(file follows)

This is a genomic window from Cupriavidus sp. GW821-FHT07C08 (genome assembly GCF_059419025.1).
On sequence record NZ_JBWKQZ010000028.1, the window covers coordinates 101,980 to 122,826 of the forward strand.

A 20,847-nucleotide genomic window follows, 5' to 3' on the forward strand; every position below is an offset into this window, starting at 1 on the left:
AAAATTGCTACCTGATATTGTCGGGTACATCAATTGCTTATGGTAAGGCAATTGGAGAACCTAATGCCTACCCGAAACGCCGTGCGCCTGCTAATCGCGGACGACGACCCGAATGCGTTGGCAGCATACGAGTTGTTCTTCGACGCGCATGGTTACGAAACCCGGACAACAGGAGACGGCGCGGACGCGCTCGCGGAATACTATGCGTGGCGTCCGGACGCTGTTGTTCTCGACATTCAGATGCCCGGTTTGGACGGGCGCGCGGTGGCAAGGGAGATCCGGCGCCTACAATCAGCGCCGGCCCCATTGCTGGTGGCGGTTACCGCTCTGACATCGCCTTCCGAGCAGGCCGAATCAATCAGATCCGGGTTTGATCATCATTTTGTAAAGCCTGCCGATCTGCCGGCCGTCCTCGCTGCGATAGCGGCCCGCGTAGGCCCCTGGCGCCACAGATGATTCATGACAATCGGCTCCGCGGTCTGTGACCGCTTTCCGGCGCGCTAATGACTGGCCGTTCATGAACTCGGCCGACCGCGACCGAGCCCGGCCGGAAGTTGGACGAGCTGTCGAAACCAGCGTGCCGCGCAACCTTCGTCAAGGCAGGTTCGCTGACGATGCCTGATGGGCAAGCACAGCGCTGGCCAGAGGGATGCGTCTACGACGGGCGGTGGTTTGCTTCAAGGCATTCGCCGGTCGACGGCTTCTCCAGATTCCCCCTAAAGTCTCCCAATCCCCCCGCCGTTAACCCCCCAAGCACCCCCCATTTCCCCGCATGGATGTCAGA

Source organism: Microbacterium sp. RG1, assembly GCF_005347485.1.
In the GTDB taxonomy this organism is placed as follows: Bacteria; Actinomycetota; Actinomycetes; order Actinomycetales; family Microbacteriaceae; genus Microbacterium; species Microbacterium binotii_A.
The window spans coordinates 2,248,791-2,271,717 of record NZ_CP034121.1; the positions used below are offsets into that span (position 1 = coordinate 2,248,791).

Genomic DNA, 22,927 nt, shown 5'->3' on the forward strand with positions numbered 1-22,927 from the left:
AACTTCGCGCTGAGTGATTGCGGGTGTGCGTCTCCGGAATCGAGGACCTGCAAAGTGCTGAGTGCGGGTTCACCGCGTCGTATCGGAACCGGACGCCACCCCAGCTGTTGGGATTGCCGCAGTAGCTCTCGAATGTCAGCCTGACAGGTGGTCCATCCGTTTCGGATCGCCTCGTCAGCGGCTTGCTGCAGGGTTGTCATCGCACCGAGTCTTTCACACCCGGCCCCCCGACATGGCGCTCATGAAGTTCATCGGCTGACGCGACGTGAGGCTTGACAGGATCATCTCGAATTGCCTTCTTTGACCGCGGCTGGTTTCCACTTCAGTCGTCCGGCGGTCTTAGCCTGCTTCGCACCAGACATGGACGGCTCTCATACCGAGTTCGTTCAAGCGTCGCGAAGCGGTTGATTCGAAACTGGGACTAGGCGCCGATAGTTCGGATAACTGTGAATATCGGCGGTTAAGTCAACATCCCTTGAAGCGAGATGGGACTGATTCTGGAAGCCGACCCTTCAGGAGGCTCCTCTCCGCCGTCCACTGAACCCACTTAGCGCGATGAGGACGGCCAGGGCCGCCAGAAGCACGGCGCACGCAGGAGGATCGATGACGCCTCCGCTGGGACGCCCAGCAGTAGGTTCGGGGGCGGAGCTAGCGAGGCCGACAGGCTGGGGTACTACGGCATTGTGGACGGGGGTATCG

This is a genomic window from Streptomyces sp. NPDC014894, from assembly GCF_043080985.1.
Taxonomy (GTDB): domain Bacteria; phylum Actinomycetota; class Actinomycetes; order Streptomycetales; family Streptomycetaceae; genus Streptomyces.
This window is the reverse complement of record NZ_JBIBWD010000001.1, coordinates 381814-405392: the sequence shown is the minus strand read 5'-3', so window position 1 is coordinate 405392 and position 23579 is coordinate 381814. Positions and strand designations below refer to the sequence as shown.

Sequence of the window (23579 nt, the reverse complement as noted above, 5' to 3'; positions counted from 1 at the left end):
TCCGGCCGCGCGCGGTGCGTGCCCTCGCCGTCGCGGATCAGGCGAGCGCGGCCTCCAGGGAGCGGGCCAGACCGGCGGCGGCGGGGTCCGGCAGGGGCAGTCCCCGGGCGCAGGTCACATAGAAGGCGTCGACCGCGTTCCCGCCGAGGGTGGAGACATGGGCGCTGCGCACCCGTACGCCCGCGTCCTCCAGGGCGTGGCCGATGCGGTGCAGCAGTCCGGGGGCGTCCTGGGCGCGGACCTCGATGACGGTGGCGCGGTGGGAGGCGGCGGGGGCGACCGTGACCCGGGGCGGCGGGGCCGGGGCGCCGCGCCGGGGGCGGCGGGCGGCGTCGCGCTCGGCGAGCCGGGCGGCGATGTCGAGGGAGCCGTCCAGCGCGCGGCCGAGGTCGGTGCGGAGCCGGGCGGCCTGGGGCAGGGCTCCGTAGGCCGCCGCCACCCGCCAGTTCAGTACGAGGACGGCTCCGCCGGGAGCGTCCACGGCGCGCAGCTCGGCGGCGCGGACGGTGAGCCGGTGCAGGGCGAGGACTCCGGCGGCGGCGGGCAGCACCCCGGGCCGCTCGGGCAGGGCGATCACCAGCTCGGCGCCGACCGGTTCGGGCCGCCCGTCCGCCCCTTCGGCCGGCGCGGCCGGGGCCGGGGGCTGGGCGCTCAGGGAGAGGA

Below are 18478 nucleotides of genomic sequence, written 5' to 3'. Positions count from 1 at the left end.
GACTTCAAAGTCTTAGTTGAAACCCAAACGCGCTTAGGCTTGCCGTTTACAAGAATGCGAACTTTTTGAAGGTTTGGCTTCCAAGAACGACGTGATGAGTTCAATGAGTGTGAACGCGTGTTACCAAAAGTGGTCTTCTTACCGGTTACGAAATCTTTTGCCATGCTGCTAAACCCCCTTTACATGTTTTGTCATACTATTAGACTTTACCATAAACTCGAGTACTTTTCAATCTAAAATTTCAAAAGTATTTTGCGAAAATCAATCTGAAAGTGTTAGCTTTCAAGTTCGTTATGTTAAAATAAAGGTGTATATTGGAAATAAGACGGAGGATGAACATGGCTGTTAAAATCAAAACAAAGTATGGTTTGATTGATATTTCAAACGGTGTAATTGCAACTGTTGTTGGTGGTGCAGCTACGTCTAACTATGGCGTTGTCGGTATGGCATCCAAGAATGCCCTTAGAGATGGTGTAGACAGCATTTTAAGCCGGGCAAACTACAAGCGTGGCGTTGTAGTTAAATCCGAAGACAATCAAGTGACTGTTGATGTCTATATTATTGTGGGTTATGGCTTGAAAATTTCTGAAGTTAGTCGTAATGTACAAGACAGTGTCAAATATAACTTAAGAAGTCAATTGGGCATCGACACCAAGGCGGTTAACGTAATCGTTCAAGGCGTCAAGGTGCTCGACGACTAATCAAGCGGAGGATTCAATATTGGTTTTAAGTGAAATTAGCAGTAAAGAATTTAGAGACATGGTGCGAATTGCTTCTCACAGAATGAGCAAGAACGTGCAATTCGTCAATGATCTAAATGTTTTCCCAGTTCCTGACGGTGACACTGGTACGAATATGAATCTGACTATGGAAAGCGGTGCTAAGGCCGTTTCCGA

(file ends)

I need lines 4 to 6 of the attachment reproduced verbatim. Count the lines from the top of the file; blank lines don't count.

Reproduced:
AAAATTGCTACCTGATATTGTCGGGTACATCAATTGCTTATGGTAAGGCAATTGGAGAACCTAATGCCTACCCGAAACGCCGTGCGCCTGCTAATCGCGGACGACGACCCGAATGCGTTGGCAGCATACGAGTTGTTCTTCGACGCGCATGGTTACGAAACCCGGACAACAGGAGACGGCGCGGACGCGCTCGCGGAATACTATGCGTGGCGTCCGGACGCTGTTGTTCTCGACATTCAGATGCCCGGTTTGGACGGGCGCGCGGTGGCAAGGGAGATCCGGCGCCTACAATCAGCGCCGGCCCCATTGCTGGTGGCGGTTACCGCTCTGACATCGCCTTCCGAGCAGGCCGAATCAATCAGATCCGGGTTTGATCATCATTTTGTAAAGCCTGCCGATCTGCCGGCCGTCCTCGCTGCGATAGCGGCCCGCGTAGGCCCCTGGCGCCACAGATGATTCATGACAATCGGCTCCGCGGTCTGTGACCGCTTTCCGGCGCGCTAATGACTGGCCGTTCATGAACTCGGCCGACCGCGACCGAGCCCGGCCGGAAGTTGGACGAGCTGTCGAAACCAGCGTGCCGCGCAACCTTCGTCAAGGCAGGTTCGCTGACGATGCCTGATGGGCAAGCACAGCGCTGGCCAGAGGGATGCGTCTACGACGGGCGGTGGTTTGCTTCAAGGCATTCGCCGGTCGACGGCTTCTCCAGATTCCCCCTAAAGTCTCCCAATCCCCCCGCCGTTAACCCCCCAAGCACCCCCCATTTCCCCGCATGGATGTCAGA

Source organism: Microbacterium sp. RG1, assembly GCF_005347485.1.
In the GTDB taxonomy this organism is placed as follows: Bacteria; Actinomycetota; Actinomycetes; order Actinomycetales; family Microbacteriaceae; genus Microbacterium; species Microbacterium binotii_A.